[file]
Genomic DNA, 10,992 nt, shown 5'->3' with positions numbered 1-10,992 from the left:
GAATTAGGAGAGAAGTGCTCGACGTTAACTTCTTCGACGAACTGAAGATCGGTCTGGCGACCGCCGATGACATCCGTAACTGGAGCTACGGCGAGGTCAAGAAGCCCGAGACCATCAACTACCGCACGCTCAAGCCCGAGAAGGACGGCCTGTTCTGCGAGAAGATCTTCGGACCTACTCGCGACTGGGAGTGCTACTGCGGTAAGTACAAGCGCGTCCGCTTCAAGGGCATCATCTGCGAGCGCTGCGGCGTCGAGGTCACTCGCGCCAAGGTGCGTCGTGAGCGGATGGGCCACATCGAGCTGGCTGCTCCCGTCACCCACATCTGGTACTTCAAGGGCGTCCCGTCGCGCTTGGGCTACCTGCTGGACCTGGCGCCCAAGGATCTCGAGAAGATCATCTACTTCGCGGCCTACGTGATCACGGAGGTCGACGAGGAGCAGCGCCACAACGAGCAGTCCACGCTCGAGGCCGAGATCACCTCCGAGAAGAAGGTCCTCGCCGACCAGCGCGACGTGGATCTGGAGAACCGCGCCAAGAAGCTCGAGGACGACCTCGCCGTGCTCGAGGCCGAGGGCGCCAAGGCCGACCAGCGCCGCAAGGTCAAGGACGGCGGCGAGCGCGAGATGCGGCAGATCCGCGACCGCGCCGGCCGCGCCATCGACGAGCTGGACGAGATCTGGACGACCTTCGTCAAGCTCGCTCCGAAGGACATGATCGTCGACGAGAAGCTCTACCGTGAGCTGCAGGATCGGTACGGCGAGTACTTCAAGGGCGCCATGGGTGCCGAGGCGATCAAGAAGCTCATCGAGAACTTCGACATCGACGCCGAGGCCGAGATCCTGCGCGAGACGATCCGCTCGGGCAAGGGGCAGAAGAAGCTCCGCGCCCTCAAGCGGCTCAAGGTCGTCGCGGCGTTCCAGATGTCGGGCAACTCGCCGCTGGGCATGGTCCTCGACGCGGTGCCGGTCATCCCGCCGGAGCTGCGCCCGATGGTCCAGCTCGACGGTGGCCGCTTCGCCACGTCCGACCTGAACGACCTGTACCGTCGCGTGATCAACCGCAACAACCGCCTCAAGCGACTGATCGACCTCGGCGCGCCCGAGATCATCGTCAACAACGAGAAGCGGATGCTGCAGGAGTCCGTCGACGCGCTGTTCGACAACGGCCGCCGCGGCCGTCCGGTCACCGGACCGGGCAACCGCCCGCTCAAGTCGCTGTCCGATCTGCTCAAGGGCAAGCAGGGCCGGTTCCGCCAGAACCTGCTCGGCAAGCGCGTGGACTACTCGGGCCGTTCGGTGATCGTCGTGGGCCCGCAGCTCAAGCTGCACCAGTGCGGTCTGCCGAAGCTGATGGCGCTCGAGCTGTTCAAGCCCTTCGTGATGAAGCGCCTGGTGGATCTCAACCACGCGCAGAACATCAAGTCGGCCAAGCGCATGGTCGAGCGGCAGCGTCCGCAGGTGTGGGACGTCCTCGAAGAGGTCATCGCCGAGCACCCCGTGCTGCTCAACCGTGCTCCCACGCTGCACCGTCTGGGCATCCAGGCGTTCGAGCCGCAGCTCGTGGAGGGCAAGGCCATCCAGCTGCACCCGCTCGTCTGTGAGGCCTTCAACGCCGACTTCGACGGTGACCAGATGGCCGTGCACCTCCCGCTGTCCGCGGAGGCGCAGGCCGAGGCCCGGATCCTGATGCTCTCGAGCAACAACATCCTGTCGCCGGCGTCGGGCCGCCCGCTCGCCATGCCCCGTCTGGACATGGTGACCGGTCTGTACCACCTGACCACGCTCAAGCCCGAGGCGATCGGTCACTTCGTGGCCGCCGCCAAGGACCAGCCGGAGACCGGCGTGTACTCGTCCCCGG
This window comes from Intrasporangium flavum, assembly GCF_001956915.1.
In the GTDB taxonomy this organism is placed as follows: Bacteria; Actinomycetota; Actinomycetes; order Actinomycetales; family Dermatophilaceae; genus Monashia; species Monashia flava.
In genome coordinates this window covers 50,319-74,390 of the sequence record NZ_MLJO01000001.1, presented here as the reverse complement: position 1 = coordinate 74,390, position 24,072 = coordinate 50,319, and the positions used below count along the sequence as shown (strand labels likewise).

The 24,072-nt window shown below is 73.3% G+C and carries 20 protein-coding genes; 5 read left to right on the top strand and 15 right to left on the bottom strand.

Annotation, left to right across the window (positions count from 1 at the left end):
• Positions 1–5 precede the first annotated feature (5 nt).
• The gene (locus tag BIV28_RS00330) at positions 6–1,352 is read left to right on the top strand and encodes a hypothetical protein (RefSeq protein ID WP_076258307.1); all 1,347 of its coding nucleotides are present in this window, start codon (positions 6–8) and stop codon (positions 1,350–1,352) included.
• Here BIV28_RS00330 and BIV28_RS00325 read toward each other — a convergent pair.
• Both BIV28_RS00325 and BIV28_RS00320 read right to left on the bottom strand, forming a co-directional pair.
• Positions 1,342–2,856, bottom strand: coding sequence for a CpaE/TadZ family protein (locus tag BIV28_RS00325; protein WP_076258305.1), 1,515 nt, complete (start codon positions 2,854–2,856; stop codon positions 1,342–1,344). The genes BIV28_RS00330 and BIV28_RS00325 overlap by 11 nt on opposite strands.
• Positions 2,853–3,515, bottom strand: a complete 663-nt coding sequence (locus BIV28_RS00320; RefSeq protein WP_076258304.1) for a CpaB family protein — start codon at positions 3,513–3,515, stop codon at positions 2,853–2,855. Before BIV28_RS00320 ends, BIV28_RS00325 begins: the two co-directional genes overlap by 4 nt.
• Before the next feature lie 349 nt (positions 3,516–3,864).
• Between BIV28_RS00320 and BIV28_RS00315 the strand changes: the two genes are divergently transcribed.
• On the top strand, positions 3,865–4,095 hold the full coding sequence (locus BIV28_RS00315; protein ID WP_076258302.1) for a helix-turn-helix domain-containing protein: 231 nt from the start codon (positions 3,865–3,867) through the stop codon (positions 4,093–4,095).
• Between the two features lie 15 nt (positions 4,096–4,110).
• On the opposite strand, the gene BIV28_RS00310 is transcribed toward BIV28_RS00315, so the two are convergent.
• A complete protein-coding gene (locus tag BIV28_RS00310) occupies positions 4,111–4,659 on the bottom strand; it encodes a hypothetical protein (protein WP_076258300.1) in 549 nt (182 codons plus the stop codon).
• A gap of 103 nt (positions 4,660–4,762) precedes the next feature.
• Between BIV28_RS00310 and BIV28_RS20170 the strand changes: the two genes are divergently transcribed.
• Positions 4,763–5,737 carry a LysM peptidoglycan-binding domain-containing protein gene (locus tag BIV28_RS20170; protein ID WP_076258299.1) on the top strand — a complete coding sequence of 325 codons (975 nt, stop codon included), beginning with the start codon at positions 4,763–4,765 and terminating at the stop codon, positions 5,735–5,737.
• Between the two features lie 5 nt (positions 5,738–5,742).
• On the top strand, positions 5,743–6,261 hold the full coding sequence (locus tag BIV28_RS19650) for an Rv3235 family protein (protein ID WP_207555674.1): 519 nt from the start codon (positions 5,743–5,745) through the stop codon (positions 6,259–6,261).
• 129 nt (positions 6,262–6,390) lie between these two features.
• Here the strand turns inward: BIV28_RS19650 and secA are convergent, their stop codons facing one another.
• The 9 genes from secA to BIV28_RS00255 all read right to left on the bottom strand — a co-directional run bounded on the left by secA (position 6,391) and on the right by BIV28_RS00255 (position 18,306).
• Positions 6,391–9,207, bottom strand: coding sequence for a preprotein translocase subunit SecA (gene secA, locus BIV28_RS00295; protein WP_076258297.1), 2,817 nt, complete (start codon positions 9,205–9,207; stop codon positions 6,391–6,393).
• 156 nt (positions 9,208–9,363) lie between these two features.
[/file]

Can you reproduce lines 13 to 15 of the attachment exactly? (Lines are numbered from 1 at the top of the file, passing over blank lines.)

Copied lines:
• Positions 2,853–3,515, bottom strand: a complete 663-nt coding sequence (locus BIV28_RS00320; RefSeq protein WP_076258304.1) for a CpaB family protein — start codon at positions 3,513–3,515, stop codon at positions 2,853–2,855. Before BIV28_RS00320 ends, BIV28_RS00325 begins: the two co-directional genes overlap by 4 nt.
• Before the next feature lie 349 nt (positions 3,516–3,864).
• Between BIV28_RS00320 and BIV28_RS00315 the strand changes: the two genes are divergently transcribed.